Indiana under investigation over discrimination against same-sex parents
The state of Indiana is under investigation over discrimination after a judge said that a married female couple could not both be recognised as parents on their children’s birth certificate.
Judge Diane S. Sykes ruled that “distinctions” should be made between biological and parental rights on birth certificates because “you can’t overcome biology”.
“If the state defines parenthood by virtue of biology, no argument under the Equal Protection Clause or the substantive due process clause can overcome that,” Sykes said.
The ruling came after eight same-sex couples brought a lawsuit against the state for only allowing the names of the biological parents on the birth certificate in 2016.
The couples had argued in their legal action that they were forced to undergo lengthy and costly adoption processes in order to be recognised as the legal parent of their own child.
US District Judge Tanya Walton Pratt ruled in favour of eight lesbian couples in the initial case, saying it was intended to end the “discriminatory” practice of previously only naming the birth mother on the certificates.
Pratt’s judgement from last year read: “There is no conceivable important governmental interest that would justify the different treatment of female spouses of artificially-inseminated birth mothers from the male spouses of artificially-inseminated birth mothers.”
However, the state has since appealed the initial ruling – an appeal which is now being investigated.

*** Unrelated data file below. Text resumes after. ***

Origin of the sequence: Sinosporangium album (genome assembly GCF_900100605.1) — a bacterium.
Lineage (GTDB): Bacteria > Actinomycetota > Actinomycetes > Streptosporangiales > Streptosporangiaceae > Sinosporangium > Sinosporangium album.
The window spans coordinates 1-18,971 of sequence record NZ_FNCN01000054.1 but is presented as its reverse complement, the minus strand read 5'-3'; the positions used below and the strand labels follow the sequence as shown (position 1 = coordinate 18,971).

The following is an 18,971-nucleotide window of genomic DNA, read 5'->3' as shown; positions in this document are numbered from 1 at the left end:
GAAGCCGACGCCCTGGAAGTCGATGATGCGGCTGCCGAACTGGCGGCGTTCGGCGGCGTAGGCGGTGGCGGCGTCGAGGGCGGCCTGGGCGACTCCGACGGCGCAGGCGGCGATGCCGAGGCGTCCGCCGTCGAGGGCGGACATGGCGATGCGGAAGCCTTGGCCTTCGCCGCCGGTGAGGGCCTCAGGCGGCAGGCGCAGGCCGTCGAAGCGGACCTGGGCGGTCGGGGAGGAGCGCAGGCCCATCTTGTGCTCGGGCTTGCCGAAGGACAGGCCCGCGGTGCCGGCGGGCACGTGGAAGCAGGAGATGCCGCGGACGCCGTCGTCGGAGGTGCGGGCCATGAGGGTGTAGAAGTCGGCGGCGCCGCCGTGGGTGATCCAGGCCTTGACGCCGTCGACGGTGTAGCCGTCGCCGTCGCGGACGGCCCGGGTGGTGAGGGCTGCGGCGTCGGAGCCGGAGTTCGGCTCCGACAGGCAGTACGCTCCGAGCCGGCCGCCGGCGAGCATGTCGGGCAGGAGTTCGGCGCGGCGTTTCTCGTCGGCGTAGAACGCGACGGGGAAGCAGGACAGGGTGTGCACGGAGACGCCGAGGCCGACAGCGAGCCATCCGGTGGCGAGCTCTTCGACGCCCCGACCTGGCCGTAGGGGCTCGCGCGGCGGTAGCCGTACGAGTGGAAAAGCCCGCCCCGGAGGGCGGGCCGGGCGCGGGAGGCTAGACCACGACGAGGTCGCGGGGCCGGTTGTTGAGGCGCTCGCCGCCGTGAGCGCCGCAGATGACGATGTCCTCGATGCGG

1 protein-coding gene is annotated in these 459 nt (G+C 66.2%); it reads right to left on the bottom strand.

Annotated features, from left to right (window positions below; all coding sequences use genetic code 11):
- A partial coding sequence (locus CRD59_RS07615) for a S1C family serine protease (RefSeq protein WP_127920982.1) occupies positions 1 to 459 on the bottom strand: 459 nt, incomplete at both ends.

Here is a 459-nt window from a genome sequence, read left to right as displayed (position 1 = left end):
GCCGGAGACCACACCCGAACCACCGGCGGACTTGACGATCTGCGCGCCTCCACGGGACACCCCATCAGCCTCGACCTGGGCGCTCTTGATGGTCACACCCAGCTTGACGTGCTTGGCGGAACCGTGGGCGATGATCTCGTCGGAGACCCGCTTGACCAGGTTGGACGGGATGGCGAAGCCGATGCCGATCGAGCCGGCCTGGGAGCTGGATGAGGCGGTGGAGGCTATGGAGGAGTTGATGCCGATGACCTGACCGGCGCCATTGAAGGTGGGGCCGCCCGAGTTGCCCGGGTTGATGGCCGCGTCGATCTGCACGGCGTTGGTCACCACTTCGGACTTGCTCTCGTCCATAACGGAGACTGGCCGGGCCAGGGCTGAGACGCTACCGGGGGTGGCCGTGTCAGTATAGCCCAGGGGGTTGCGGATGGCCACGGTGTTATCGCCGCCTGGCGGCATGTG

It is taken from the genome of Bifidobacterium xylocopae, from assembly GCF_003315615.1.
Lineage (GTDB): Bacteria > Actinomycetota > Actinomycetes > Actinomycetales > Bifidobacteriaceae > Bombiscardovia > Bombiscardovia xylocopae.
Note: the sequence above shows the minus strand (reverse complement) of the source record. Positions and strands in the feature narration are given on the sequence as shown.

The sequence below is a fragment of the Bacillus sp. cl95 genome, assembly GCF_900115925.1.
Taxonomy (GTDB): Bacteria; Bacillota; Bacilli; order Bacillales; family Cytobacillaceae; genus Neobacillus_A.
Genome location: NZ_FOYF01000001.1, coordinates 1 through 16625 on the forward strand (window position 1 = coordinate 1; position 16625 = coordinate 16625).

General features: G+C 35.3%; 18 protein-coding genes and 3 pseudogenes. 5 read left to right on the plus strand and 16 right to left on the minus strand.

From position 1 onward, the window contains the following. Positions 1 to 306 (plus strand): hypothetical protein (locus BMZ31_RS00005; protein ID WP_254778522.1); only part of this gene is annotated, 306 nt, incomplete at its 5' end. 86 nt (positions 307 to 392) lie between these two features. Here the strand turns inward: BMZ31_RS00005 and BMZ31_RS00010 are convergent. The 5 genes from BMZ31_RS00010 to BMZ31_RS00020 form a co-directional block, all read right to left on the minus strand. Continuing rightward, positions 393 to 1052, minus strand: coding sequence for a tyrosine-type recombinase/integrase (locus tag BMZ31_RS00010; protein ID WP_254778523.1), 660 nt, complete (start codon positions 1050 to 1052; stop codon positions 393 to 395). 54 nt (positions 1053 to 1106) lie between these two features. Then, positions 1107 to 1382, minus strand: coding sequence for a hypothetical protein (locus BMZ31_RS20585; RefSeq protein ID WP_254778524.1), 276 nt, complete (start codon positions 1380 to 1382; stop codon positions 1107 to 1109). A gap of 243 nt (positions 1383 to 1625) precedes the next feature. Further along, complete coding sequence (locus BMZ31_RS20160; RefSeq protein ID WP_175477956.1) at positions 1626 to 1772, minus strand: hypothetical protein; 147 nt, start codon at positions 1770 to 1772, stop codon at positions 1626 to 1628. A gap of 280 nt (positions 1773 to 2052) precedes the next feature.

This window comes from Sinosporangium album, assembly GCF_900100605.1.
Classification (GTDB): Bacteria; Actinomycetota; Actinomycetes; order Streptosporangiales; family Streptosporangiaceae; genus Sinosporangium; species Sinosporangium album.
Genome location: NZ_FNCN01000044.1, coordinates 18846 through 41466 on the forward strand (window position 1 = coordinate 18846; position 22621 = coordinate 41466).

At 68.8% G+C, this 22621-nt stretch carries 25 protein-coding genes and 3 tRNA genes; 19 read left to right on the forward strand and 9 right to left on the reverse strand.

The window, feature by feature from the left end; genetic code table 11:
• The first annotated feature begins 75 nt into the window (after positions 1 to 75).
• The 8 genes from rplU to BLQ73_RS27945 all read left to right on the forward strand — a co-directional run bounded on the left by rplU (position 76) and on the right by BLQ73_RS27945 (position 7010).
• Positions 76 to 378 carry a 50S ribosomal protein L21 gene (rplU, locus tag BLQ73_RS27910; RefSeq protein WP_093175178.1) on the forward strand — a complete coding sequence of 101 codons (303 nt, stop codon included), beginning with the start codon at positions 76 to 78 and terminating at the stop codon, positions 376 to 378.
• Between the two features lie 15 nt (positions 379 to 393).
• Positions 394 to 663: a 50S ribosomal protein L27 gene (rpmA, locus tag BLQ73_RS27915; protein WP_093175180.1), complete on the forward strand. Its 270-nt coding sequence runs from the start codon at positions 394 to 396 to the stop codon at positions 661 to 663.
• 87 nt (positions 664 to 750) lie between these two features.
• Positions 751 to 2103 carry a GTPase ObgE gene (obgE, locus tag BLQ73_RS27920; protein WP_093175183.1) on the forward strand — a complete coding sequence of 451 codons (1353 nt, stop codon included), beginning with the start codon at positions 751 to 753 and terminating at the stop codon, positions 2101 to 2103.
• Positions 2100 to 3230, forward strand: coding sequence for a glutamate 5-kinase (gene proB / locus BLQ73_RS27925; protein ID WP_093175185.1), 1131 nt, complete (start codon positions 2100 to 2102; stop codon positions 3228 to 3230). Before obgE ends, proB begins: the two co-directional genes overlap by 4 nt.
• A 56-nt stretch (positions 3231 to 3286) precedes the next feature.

The investigation into the 7th U.S. Circuit Court of Appeals judge and the current legislature is being carried out by three appeals court judges who will determine whether the standing law does discriminate against same-sex couples.
Karen Celestino-Horseman, the lawyer for the claimants, said that they “maintain that parenthood is no longer defined by biology.”
They argued that the state allows heterosexual couples to say the husband is the father of a child who is conceived with a sperm donor, and so this should be extended to same-sex couples.
However, Sykes argued that it was “a policy argument to take to the legislature”.
Indiana called for the appeal hearing that Sykes held after a federal District Court judge sided with the same-sex couples and ruled that same-sex couples should be allowed to both have their names on the birth certificates of their children.
The state argued that this created an inequality because it “undermines the rights of biological fathers and their children”.
In Texas, the Senate just gave a final approval on House Bill 3859 which will allow adoption agencies to discriminate against LGBT people.
The ‘Freedom to Serve Children Act’ would allow state-funded adoption agencies to discriminate against couples based on religious belief.